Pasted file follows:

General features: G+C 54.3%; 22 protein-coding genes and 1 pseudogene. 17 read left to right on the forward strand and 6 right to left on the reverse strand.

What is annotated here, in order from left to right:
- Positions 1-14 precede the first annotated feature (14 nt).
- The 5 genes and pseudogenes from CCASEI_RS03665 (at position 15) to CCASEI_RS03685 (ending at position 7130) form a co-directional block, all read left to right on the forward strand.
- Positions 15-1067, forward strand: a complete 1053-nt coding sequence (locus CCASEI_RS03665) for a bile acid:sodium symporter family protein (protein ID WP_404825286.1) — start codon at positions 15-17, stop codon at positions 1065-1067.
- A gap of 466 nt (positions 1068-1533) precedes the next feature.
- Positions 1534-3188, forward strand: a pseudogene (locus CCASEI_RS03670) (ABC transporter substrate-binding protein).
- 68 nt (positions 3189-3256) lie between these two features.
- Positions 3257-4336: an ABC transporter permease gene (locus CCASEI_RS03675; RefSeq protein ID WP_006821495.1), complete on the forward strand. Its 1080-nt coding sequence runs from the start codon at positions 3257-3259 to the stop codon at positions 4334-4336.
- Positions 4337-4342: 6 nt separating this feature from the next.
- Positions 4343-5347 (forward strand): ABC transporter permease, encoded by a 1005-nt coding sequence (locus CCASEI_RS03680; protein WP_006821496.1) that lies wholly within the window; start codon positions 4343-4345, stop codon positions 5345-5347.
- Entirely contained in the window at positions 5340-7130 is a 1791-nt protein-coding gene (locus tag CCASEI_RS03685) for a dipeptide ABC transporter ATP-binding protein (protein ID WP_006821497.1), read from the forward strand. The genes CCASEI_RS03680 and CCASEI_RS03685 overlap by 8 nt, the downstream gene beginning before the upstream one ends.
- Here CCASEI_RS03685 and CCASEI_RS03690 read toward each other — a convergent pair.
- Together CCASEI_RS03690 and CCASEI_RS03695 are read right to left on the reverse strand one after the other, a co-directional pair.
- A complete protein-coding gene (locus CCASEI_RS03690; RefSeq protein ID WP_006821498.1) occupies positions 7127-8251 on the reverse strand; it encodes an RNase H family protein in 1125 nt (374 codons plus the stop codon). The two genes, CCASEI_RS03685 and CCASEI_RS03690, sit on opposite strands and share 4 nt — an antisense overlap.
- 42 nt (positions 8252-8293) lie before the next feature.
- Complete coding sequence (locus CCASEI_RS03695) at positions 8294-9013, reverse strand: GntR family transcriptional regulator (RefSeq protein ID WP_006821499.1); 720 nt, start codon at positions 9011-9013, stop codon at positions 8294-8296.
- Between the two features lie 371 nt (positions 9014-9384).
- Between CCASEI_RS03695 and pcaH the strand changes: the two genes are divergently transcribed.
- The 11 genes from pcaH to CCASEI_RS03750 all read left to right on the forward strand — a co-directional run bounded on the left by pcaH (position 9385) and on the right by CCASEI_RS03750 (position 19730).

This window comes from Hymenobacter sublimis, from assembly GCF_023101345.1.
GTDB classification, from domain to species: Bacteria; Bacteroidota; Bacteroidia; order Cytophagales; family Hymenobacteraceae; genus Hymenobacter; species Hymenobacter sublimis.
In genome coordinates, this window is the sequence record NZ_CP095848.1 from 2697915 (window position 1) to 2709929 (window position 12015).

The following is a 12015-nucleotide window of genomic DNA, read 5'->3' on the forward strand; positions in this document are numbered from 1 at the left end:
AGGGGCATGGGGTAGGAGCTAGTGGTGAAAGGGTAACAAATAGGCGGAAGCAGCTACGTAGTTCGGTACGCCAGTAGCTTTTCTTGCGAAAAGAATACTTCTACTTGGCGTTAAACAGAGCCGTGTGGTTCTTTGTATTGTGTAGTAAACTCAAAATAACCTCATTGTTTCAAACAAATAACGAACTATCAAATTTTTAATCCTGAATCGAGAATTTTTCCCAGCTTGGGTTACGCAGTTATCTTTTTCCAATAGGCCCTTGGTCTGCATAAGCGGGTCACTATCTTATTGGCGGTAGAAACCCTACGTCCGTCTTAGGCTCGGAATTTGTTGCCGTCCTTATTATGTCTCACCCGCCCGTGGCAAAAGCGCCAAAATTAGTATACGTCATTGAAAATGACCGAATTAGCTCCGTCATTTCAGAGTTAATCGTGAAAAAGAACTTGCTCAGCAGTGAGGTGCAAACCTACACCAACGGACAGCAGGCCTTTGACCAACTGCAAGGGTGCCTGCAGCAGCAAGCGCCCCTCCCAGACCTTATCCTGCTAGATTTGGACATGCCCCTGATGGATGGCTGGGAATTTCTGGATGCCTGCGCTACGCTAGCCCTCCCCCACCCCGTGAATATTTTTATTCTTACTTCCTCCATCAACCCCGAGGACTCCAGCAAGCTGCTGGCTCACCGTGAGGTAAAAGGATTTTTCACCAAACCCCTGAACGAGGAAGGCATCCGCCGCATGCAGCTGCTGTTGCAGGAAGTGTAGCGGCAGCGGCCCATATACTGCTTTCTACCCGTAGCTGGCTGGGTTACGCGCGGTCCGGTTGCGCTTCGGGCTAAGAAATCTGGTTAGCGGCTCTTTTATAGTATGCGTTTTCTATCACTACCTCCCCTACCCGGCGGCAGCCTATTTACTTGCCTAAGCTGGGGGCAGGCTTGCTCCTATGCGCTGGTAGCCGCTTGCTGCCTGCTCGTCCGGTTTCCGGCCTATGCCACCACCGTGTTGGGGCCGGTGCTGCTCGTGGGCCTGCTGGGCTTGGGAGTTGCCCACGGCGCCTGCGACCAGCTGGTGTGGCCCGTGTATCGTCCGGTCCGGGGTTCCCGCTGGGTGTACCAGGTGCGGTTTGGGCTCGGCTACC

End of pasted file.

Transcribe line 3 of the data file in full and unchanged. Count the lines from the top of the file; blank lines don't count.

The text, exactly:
- Positions 1-14 precede the first annotated feature (14 nt).